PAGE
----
IGF 2023 Open Forum #82 AI Technology-a source of empowerment in consumer protection

Tuesday, 10th October, 2023 (08:00 UTC) - Tuesday, 10th October, 2023 (09:30 UTC)
WS 6 – Room E

Future & Sustainable Work in the World of Generative AI

Round Table - 90 Min


Our session’s aim is to demonstrate the positive uses of AI policy and technology from an institutional perspective. Last year, the organizers of this panel held a session that focused on dark patterns as an online consumer threat. This year we want to continue the conversation and discuss how AI, data science and other IT tools can identify, investigate and analyze online challenges facing consumers, from an enforcer perspective. To achieve a substantive debate, we have secured panelists from a range of key groups: academic, governmental, private and international organizations. Our speakers are leading experts in the topic, also able to cover a multitude of related aspects. We will conduct the session in three parts. First, we will have our panelists speak about their work, i.e. the OECD’s AI Policy Observatory and Network of Experts that looks at AI within public policy, the work of the EnfTech project hosted by the University of Reading (UK), the ARBUZ tool for detecting abusive clauses and the project on dark pattern run by UOKiK (Poland). This will provide an overview of the current situation. In the second part of the session, we will discuss how AI helps us understand and regulate AI techniques that cause risks to consumers, and find ways to monitor, understand and investigate them. We will invite audience members to actively engage in this part as well, to allow for a wider array of perspectives to be shared. The third part of the panel will be dedicated to discussing synergies and overlaps in the work of the panelists, identifying current key challenges and opportunities, and predicting future developments. We will conclude with a summary of the discussion, some suggestions of take away points for enforcers on both understanding AI risks for consumers and integrating AI into their daily work.

We plan to organize a Round Table Workshop in the hybrid format to facilitate the participation of both speakers and participants who would be present both online and onsite. We will put speakers in conversation with one another after a moderator introduces experts and their relation to the topic. We will then give opportunities for the audience to engage in the conversation through exchange of thoughts on both what was said, but also to introduce their own experiences and work. We are aware that the discussion has to take place with equal weight and equal opportunities. We will provide two moderators – one each onsite and online - who will jointly facilitate the discussion. One of them will “read the room” onsite, while the other one will encourage activity online, within the chat, in order to create a sense of representation to both groups of participants and to facilitate a hybrid discussion.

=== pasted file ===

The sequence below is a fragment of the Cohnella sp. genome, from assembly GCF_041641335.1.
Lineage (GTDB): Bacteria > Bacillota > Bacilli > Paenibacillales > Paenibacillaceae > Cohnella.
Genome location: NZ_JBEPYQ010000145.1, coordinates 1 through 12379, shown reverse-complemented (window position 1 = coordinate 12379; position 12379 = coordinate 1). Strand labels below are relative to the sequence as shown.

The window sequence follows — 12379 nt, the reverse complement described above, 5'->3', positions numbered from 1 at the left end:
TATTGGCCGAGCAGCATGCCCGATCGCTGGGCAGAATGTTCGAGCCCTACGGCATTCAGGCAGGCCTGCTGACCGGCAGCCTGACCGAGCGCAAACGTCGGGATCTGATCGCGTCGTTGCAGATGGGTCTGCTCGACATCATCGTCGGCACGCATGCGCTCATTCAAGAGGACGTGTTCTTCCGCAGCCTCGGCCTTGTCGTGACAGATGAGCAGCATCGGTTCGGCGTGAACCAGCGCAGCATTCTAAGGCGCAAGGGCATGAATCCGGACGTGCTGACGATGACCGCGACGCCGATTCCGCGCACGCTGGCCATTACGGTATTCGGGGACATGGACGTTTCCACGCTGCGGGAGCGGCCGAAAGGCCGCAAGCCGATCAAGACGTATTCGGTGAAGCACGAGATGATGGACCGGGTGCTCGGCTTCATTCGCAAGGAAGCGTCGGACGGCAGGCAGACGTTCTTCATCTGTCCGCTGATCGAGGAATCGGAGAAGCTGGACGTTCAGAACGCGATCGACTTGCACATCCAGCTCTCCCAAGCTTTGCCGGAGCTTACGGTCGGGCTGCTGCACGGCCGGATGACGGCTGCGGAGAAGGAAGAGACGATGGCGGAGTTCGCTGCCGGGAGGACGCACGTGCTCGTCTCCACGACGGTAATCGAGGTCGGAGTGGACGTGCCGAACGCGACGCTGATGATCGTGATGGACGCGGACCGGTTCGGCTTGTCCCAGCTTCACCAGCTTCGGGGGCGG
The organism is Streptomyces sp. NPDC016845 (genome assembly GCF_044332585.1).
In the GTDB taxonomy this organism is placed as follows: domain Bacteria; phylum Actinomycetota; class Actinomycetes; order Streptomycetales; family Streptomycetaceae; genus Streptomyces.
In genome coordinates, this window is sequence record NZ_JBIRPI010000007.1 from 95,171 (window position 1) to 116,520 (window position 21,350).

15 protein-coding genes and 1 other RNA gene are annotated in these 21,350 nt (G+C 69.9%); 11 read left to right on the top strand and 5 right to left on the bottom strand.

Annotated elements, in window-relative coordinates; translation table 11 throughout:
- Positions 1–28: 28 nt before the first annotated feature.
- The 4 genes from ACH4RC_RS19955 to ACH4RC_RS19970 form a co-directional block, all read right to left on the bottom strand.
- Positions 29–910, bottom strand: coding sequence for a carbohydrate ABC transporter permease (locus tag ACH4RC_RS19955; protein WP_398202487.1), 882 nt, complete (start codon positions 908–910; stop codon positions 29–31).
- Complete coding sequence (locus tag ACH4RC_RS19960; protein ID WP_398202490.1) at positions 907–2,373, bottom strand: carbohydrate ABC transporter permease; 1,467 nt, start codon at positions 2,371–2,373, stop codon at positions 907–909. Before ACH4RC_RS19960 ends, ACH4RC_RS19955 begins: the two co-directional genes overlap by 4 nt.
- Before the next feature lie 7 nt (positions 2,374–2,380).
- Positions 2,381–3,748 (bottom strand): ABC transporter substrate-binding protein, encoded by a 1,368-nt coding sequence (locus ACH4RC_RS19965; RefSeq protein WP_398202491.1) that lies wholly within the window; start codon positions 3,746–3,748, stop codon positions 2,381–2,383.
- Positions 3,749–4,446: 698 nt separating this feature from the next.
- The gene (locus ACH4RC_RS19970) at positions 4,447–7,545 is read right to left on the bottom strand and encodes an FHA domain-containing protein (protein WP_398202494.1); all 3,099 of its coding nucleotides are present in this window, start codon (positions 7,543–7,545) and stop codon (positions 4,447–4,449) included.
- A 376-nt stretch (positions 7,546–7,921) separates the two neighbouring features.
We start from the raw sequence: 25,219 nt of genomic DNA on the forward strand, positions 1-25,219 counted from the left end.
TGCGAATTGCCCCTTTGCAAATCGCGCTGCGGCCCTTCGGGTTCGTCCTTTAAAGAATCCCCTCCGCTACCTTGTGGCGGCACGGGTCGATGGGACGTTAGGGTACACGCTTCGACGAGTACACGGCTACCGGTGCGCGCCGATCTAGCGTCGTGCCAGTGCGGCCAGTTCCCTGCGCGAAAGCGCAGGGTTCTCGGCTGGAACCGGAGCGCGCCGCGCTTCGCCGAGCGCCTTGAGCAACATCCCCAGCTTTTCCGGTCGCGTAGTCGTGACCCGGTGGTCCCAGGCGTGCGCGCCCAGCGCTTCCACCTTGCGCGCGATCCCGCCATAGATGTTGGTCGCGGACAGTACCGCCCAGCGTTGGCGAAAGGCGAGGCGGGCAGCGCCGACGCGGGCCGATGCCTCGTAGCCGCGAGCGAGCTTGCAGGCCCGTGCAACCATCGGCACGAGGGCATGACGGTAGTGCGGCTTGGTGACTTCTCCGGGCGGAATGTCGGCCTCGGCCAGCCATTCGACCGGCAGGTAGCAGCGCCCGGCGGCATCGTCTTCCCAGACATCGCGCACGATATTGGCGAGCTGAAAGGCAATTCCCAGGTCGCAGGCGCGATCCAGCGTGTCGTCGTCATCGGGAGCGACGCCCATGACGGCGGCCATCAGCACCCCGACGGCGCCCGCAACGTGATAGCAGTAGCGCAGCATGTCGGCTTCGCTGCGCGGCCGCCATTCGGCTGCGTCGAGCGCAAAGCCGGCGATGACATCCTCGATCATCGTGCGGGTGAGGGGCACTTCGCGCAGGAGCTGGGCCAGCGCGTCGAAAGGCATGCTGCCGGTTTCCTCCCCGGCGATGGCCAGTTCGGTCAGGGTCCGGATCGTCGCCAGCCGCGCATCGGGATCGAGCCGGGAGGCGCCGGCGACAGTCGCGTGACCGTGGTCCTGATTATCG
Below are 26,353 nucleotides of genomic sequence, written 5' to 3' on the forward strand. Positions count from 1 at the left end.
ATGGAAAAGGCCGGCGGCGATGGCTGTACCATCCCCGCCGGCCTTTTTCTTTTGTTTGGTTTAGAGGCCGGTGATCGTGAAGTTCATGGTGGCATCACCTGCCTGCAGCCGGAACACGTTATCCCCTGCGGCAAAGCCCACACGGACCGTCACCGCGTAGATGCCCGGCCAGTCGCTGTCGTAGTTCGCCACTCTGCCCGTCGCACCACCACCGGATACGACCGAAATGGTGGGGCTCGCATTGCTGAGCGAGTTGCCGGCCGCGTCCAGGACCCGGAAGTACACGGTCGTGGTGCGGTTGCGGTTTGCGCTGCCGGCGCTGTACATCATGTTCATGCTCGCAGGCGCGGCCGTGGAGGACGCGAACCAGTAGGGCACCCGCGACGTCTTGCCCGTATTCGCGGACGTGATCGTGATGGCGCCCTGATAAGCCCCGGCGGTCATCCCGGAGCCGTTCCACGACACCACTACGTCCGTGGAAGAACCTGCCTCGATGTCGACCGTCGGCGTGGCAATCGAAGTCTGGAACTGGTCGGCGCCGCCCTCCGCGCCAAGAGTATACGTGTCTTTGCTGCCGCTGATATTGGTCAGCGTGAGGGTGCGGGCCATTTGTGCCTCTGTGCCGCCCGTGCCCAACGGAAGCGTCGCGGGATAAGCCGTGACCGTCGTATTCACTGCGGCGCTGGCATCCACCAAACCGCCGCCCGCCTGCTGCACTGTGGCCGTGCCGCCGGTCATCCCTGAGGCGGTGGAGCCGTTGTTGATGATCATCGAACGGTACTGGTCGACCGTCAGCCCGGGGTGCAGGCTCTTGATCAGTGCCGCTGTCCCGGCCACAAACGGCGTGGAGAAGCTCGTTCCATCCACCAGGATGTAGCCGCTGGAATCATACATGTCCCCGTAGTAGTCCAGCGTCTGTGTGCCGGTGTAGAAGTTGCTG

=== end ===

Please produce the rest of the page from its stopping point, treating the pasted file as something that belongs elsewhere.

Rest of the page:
🔒Office of Competition and Consumer Protection
Martyna Derszniak-Noirjean, Director of International Cooperation Office, Office of Competition and Consumer Protection (UOKiK), Government, Eastern European States Piotr Adamczewski, Director of Bydgoszcz Branch Office, Office of Competition and Consumer Protection (UOKiK), Government, Eastern European States Ewa Sikorska, Office of Competition and Consumer Protection (UOKIK), Government, Eastern European States Aleksandra Mrozowska-Sroka, Office of Competition and Consumer Protection (UOKIK), Government, Eastern European States


• Piotr Adamczewski - Polish Office of Competition and Consumer Protection (UOKIK), Government, Eastern European States • Christine Riefa – University of Reading, Academia • Brigitte Acoca – Consumer Policy, Digital Economy Policy - OECD, International Organization • Kevin Luca Zandermann – Tony Blair Institute for Global Change, NGO

Onsite Moderator

Martyna Derszniak-Noirjean

Online Moderator

Aleksandra Mrozowska-Sroka


Ewa Sikorska



Targets: The main topic of our session is related to AI and dark patterns. Dark patterns in themselves can pose harm to internet users, specifically consumer, however AI, when used incorrectly, can also be detrimental and intentionally or otherwise, be bias towards a group of people. As one of the key focuses of our panel is discussing ethical use of AI to help combat these online practices, this will link to ensuring the elimination of discriminatory practices. In doing so, it will ensure a reduction of inequalities of outcome, linking to target 10.3.